With socio-economic and demographic changes taking place in contemporary societies, new patterns of family relations are forming partly due to significant family changes, value shifts, precariousness in the labour market, and increasing mobility within and beyond national boundaries.
This book explores the exchange of support between generations and examines variations in contemporary practices and rationales in different regions and societies. It draws on both theoretical perspectives and empirical analysis in relation to new patterns of family reciprocity. Contributors discuss both newly emerging patterns and more established ones which are now being affected due to various opportunities and pressures in contemporary societies.
The book is split into two parts, the first (Chapters one to four) reviews key theoretical and conceptual debates in this field, while the second (Chapter five to nine) offers insights and an understanding of exchange practices based on case studies from different regions and different relationships.
"Well-written, well-edited and compelling...timely and important" Journal of Comparative Family Studies
"Students, academics, professionals and policymakers will find this text of particular value with its synthesis of current research and fresh analytical lens on intergenerational relations." re:search, University of Bristol Research Review
"The present global flux in generational relations means that this book is extremely well timed to fill a major gap in the literature. It should be a key text for both gerontology and social policy." Alan Walker, University of Sheffield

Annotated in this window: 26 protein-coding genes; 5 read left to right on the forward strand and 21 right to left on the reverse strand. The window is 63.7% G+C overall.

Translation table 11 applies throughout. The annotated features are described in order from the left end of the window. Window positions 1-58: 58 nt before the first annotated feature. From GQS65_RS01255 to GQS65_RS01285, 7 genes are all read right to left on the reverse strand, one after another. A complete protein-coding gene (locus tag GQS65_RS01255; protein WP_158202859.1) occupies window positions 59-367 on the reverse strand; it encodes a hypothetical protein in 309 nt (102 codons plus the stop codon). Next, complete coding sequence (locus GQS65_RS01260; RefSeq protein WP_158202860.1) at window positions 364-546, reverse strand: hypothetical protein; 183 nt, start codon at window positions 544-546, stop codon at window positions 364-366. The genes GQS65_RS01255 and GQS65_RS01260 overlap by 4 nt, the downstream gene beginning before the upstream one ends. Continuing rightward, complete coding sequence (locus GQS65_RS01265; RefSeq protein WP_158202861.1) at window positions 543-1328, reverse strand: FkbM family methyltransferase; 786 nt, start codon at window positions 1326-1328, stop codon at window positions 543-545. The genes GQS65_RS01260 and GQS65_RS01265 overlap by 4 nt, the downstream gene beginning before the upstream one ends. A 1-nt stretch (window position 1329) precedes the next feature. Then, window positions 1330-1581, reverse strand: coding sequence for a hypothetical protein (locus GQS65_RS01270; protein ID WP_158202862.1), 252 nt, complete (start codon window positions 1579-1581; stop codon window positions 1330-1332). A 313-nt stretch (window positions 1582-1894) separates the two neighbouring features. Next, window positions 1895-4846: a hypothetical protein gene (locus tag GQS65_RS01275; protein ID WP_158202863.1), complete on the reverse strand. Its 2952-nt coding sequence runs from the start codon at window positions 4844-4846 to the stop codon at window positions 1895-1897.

Misa Izuhara is Senior Research Fellow in the School for Policy Studies at the University of Bristol, UK. She has been working extensively in the areas of ageing and intergenerational relations, housing and social change, and comparative policy analysis between the East and the West. She is the Editor of the international journal, Policy & Politics.
Contents: Introduction ~ Misa Izuhara; Globalisation, global ageing and intergenerational relations ~ Chris Phillipson; Theorising intergenerational relations ~ Ariela Lowenstein; Intergenerational relationships and the welfare state ~ Svein Olav Daatland; Migration and the impact on intergenerational reciprocity ~ Louise Acker; Family wealth and reciprocity in the East Asian context ~ Misa Izuhara and Ray Forrest; Grandparents, HIV/AIDS and grandparenting in Sub-Saharan Africa ~ Akpovire Oduaran and Choja Oduaran; The spiritual debt and the gendered cost ~ Pascale Engelmajer; Reciprocity in intergenerational relationships in stepfamilies ~ Lawrence Ganong and Marilyn Coleman; Conclusion ~ Misa Izuhara.